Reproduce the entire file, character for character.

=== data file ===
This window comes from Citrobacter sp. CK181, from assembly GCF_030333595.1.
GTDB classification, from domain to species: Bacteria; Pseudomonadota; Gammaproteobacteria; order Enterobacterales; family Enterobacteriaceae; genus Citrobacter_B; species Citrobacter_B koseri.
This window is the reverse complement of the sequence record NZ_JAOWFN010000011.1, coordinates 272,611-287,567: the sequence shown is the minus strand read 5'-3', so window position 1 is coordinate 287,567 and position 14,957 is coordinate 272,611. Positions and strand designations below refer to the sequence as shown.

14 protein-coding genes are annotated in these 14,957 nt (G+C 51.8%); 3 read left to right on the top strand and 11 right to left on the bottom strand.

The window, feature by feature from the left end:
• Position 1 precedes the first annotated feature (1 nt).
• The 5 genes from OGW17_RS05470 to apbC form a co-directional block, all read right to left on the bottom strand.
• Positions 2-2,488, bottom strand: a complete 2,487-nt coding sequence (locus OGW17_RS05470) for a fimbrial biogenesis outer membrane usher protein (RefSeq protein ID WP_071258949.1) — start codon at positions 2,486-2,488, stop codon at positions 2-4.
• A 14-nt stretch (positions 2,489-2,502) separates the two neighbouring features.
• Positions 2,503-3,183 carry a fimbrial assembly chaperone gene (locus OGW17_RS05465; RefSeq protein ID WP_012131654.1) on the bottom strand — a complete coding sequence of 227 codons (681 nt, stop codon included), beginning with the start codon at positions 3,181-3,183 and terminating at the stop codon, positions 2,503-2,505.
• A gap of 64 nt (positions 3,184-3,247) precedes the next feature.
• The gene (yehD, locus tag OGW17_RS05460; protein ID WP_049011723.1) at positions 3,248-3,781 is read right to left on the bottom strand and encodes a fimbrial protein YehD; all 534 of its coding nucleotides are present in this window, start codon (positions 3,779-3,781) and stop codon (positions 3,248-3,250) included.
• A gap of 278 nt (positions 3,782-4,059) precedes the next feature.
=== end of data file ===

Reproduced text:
This window comes from Citrobacter sp. CK181, from assembly GCF_030333595.1.
GTDB classification, from domain to species: Bacteria; Pseudomonadota; Gammaproteobacteria; order Enterobacterales; family Enterobacteriaceae; genus Citrobacter_B; species Citrobacter_B koseri.
This window is the reverse complement of the sequence record NZ_JAOWFN010000011.1, coordinates 272,611-287,567: the sequence shown is the minus strand read 5'-3', so window position 1 is coordinate 287,567 and position 14,957 is coordinate 272,611. Positions and strand designations below refer to the sequence as shown.

14 protein-coding genes are annotated in these 14,957 nt (G+C 51.8%); 3 read left to right on the top strand and 11 right to left on the bottom strand.

The window, feature by feature from the left end:
• Position 1 precedes the first annotated feature (1 nt).
• The 5 genes from OGW17_RS05470 to apbC form a co-directional block, all read right to left on the bottom strand.
• Positions 2-2,488, bottom strand: a complete 2,487-nt coding sequence (locus OGW17_RS05470) for a fimbrial biogenesis outer membrane usher protein (RefSeq protein ID WP_071258949.1) — start codon at positions 2,486-2,488, stop codon at positions 2-4.
• A 14-nt stretch (positions 2,489-2,502) separates the two neighbouring features.
• Positions 2,503-3,183 carry a fimbrial assembly chaperone gene (locus OGW17_RS05465; RefSeq protein ID WP_012131654.1) on the bottom strand — a complete coding sequence of 227 codons (681 nt, stop codon included), beginning with the start codon at positions 3,181-3,183 and terminating at the stop codon, positions 2,503-2,505.
• A gap of 64 nt (positions 3,184-3,247) precedes the next feature.
• The gene (yehD, locus tag OGW17_RS05460; protein ID WP_049011723.1) at positions 3,248-3,781 is read right to left on the bottom strand and encodes a fimbrial protein YehD; all 534 of its coding nucleotides are present in this window, start codon (positions 3,779-3,781) and stop codon (positions 3,248-3,250) included.
• A gap of 278 nt (positions 3,782-4,059) precedes the next feature.